71. Fire Stops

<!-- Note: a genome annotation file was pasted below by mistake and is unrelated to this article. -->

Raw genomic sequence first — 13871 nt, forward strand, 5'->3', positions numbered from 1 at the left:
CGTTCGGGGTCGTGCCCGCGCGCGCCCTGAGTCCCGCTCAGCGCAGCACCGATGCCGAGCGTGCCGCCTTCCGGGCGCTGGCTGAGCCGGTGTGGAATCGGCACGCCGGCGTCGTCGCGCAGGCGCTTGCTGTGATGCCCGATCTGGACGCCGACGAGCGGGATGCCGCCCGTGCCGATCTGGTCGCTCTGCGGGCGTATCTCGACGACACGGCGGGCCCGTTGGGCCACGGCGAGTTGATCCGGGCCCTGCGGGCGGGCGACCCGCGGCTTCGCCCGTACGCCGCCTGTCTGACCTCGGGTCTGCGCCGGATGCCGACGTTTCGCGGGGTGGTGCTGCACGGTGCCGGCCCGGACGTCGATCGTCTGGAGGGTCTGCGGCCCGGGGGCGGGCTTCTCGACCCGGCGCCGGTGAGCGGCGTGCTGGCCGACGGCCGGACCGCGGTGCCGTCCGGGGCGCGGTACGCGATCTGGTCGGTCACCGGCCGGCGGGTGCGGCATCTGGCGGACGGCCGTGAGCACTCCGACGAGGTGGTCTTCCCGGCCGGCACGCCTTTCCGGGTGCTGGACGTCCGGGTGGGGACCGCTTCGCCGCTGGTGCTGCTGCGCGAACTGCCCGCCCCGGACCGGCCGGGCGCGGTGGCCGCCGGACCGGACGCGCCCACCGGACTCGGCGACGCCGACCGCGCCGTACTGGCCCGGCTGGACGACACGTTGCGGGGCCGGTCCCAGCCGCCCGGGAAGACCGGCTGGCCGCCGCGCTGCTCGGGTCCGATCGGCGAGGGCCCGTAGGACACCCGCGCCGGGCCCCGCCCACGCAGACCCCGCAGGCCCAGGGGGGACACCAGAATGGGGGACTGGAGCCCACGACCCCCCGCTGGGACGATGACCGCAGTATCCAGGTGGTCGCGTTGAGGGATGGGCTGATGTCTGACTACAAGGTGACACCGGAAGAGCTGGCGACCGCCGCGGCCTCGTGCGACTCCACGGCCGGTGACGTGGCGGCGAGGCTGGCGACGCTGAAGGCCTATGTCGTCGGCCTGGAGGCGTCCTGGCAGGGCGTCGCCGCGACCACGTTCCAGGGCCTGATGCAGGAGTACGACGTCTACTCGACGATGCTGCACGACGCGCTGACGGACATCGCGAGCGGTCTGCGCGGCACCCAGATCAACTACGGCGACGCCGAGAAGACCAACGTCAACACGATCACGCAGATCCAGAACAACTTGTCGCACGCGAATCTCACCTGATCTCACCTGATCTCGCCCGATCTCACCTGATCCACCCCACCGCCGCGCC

The architect who is mindful of the interests of his client should always take such precautions as he can to make his building not only strong and durable, but also as slow burning and inaccessible to vermin as may be practicable. This can be done to a considerable extent without much additional cost. One of the best preventatives to the progress of fire is to stop all spaces between the floor joists and in the partitions with soft brick or fireproof tiles laid in mortar, as shown in Figs. 59 and 60. The spaces between the ends of the first story joists and over all dropped girders should be filled with brickwork in the same way. This will prevent the rapid passage of fire between the joists from one side of the building to the other and up in the partitions. If the partitions are bridged, and one or two courses of brickwork laid on top of the bridging, an additional stop to fire rising in them is provided. If a fire can be prevented from ascending in the partitions and spreading between the joists for fifteen or twenty minutes after it is discovered it can generally be controlled without destroying the building. Partitions which rest on the floor, with no partition below, should have a piece of tin 3 or 4 inches wider than the partition placed under the sole piece, as shown in Fig. 61. If the building is balloon frame, 2x4 bridging should be cut in between the studding of the outside walls, just below the ledger board or false girt, and brickwork laid on top to at least 5 inches above the top of the joists. This will not only prevent fire from ascending in the walls, but will prevent the ledger board from being quickly burnt through. The space between the timbers around smoke flues and all similar places, where fire or mice could pass through, should be filled solid with mortar or mineral wool. In general fire will not make much headway where there is no draught, and every pains should be taken to prevent the passage of flames through the concealed portions of the building. Mineral wool is a very efficient article for stopping the progress of flames and vermin, also of sound and heat